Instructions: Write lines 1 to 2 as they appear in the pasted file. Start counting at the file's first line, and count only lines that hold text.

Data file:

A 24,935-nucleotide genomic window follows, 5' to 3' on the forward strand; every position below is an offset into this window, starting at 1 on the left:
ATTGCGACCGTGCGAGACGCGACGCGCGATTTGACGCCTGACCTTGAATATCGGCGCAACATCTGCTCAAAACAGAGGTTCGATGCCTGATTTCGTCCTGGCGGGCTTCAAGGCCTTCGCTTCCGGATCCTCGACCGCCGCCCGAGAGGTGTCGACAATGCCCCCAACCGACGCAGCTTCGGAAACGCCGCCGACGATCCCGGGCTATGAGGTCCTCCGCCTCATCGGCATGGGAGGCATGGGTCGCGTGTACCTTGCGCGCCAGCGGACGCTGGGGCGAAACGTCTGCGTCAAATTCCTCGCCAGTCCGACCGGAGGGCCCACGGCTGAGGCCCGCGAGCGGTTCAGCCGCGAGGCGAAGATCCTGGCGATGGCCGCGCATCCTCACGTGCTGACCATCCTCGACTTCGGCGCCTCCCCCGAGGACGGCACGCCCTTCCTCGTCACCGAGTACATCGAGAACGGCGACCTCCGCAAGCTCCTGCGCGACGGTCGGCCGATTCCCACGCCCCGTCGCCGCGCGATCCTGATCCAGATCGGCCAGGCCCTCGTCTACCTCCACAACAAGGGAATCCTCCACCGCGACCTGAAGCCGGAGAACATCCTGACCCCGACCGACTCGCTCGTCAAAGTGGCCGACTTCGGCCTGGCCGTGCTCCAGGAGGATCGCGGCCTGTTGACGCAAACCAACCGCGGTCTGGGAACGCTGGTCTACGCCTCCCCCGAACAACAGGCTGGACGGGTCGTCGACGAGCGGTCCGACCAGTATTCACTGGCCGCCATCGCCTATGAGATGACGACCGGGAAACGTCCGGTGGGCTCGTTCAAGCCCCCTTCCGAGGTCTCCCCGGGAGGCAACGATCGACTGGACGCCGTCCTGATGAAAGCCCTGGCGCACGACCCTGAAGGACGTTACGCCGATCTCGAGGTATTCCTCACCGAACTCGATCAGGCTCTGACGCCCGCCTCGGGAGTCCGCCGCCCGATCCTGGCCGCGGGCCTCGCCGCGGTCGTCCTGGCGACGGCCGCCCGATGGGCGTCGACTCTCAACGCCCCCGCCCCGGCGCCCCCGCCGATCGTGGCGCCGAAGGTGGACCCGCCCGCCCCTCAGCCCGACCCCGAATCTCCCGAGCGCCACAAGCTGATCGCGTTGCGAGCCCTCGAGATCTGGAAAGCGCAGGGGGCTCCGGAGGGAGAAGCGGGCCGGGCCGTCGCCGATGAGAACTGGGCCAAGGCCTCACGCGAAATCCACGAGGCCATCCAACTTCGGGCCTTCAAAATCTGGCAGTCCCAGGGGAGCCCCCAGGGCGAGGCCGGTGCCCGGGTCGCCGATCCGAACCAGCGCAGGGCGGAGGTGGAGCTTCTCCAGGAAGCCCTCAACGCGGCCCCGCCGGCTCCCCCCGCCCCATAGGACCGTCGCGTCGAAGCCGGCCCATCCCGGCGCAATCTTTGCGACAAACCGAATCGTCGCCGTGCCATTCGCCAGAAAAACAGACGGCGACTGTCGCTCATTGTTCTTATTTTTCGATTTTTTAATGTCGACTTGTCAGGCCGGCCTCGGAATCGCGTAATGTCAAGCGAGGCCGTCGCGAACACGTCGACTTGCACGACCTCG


A 24,935-nucleotide genomic window follows, 5' to 3' on the forward strand; every position below is an offset into this window, starting at 1 on the left:
ATTGCGACCGTGCGAGACGCGACGCGCGATTTGACGCCTGACCTTGAATATCGGCGCAACATCTGCTCAAAACAGAGGTTCGATGCCTGATTTCGTCCTGGCGGGCTTCAAGGCCTTCGCTTCCGGATCCTCGACCGCCGCCCGAGAGGTGTCGACAATGCCCCCAACCGACGCAGCTTCGGAAACGCCGCCGACGATCCCGGGCTATGAGGTCCTCCGCCTCATCGGCATGGGAGGCATGGGTCGCGTGTACCTTGCGCGCCAGCGGACGCTGGGGCGAAACGTCTGCGTCAAATTCCTCGCCAGTCCGACCGGAGGGCCCACGGCTGAGGCCCGCGAGCGGTTCAGCCGCGAGGCGAAGATCCTGGCGATGGCCGCGCATCCTCACGTGCTGACCATCCTCGACTTCGGCGCCTCCCCCGAGGACGGCACGCCCTTCCTCGTCACCGAGTACATCGAGAACGGCGACCTCCGCAAGCTCCTGCGCGACGGTCGGCCGATTCCCACGCCCCGTCGCCGCGCGATCCTGATCCAGATCGGCCAGGCCCTCGTCTACCTCCACAACAAGGGAATCCTCCACCGCGACCTGAAGCCGGAGAACATCCTGACCCCGACCGACTCGCTCGTCAAAGTGGCCGACTTCGGCCTGGCCGTGCTCCAGGAGGATCGCGGCCTGTTGACGCAAACCAACCGCGGTCTGGGAACGCTGGTCTACGCCTCCCCCGAACAACAGGCTGGACGGGTCGTCGACGAGCGGTCCGACCAGTATTCACTGGCCGCCATCGCCTATGAGATGACGACCGGGAAACGTCCGGTGGGCTCGTTCAAGCCCCCTTCCGAGGTCTCCCCGGGAGGCAACGATCGACTGGACGCCGTCCTGATGAAAGCCCTGGCGCACGACCCTGAAGGACGTTACGCCGATCTCGAGGTATTCCTCACCGAACTCGATCAGGCTCTGACGCCCGCCTCGGGAGTCCGCCGCCCGATCCTGGCCGCGGGCCTCGCCGCGGTCGTCCTGGCGACGGCCGCCCGATGGGCGTCGACTCTCAACGCCCCCGCCCCGGCGCCCCCGCCGATCGTGGCGCCGAAGGTGGACCCGCCCGCCCCTCAGCCCGACCCCGAATCTCCCGAGCGCCACAAGCTGATCGCGTTGCGAGCCCTCGAGATCTGGAAAGCGCAGGGGGCTCCGGAGGGAGAAGCGGGCCGGGCCGTCGCCGATGAGAACTGGGCCAAGGCCTCACGCGAAATCCACGAGGCCATCCAACTTCGGGCCTTCAAAATCTGGCAGTCCCAGGGGAGCCCCCAGGGCGAGGCCGGTGCCCGGGTCGCCGATCCGAACCAGCGCAGGGCGGAGGTGGAGCTTCTCCAGGAAGCCCTCAACGCGGCCCCGCCGGCTCCCCCCGCCCCATAGGACCGTCGCGTCGAAGCCGGCCCATCCCGGCGCAATCTTTGCGACAAACCGAATCGTCGCCGTGCCATTCGCCAGAAAAACAGACGGCGACTGTCGCTCATTGTTCTTATTTTTCGATTTTTTAATGTCGACTTGTCAGGCCGGCCTCGGAATCGCGTAATGTCAAGCGAGGCCGTCGCGAACACGTCGACTTGCACGACCTCG